While they went to buy it, the bridegroom came and those who were ready went out with him into the wedding banquet, and the door was shut. Later, the other bridesmaids also came saying," Lord, Lord, open to us." He said, "Truly, I tell you, I don't know you. Keep awake therefore, for you know neither the day nor the hour."


What are we to do with such a strange story like that? In its day, it was put here because the expectation when this was being told in the early community of Jesus and Jesus was returning anytime soon, really soon, any moment now, I'm sure anytime soon, quickly, I'm guessing.


This was his idea, anytime soon and so, what happens when people start to lose heart? What happens when people start to wonder, "Well, how come Jesus hasn't come back yet?" This is a story about telling people to stay vigilant.


What do we do with a story that was designed for a particular audience and told to a particular audience for a particular reason 2,000 years ago? What possible relevance could it have for us? Here's the relevance I think it has for us. Ever seen one of these?


Running on Empty - New Hope Presbyterian Church - Castle Rock, CO


Do you know what that feels like? I'm thinking of a time I was in college. I had an exam. I was going and I realized that my tank looked a little south of that. This was an important one. This was one of those that was going to affect my grade. I didn't have time to get gas. I thought I would have more time. I thought I would have more and I didn't. I'm getting closer and closer to the campus, and that keeps going down. Now, before I tell you what happened, I tell you that because as I'm telling you, I bet you have an experience like that too.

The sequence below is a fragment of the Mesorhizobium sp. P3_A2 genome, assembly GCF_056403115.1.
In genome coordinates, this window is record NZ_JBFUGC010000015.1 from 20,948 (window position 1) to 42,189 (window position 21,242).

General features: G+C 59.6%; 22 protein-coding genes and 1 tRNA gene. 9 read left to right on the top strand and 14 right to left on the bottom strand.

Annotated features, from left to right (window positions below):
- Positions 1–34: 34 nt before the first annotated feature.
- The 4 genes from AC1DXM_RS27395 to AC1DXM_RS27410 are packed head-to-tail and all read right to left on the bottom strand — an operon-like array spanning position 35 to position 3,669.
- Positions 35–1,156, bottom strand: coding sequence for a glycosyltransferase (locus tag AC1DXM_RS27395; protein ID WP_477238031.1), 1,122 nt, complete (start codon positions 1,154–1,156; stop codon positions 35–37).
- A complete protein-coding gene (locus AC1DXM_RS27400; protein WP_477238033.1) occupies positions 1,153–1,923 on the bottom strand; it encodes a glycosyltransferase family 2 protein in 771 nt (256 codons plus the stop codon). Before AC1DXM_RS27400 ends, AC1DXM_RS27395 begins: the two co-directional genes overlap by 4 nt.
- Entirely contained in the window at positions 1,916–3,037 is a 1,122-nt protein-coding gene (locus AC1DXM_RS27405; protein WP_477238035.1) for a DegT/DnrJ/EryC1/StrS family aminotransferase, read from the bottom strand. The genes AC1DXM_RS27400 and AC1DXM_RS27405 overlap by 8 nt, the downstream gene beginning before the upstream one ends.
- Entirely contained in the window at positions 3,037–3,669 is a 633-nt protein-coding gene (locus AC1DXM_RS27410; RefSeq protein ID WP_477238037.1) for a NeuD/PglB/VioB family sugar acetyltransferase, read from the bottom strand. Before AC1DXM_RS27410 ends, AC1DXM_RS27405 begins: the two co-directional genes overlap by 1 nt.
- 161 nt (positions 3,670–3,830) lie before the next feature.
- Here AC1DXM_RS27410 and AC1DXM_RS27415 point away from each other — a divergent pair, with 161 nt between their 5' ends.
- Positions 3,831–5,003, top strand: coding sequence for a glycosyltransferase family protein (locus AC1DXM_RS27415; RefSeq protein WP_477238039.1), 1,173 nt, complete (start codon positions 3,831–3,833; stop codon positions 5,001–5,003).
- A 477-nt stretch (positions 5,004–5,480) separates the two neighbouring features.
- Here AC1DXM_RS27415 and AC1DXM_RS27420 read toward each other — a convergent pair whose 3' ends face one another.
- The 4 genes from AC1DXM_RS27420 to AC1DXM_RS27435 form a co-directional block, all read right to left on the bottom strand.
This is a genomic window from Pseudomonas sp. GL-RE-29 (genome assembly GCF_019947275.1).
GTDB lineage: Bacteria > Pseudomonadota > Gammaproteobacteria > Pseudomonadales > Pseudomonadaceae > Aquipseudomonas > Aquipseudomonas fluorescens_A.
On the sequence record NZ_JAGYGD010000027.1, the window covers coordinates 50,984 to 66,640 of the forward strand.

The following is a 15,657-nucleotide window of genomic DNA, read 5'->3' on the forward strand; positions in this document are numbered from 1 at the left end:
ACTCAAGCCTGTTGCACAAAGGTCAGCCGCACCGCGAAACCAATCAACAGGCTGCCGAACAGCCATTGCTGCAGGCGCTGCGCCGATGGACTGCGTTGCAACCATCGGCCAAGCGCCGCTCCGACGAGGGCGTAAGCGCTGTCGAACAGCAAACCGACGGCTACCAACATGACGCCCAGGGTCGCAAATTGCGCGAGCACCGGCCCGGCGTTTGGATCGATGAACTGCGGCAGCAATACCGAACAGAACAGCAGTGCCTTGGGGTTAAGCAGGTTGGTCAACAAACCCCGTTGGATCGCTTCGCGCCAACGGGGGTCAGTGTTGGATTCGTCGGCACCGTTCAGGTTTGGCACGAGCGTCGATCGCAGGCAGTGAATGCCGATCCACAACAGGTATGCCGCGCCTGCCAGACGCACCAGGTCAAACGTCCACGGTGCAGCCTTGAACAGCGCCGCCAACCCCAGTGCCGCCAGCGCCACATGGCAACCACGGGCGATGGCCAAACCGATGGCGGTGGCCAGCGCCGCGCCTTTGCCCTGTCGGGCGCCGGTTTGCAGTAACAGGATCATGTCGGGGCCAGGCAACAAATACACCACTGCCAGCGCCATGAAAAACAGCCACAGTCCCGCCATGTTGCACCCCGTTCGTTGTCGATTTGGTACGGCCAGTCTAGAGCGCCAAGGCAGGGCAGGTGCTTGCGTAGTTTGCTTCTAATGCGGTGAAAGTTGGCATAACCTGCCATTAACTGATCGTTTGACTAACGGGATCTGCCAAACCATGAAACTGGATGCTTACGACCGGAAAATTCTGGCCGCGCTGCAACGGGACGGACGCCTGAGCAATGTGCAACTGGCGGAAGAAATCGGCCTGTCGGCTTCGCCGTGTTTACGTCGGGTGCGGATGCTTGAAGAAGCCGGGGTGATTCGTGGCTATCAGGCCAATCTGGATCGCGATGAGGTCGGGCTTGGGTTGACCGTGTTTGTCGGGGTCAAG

It may not be the fuel gauge on your car. It might be the battery on your phone, and you've got to make a call and that little thing is flashing at you and you don't know if you have enough time. It might be some other part of who you are. It is, do you have enough in your tank? Do you have enough charge in your battery? This morning, I want to ask this question, what's in your tank this morning? How's the fuel going in your life? Because I think this is what this story is about for us. This is about, do you have enough not just in your gas tank, not just enough in your battery, do you have enough in your soul? What nurtures your soul?


What keeps it so that when you go out into the world Monday through Saturday, that there is enough in your tank, enough in your soul that you're able to respond. This is more than just about being an occasional inconvenience or an embarrassing moment. This has to do with a lifestyle that we live. Kids have a wonderful way of doing this. If you notice the smallest among us. When they get tired, when they really get tired, do you know what they do? They just stop. They just sometimes even just conk out right on the floor, one of our daughters was at the end of her tank at a very young age, she fell asleep mid cry.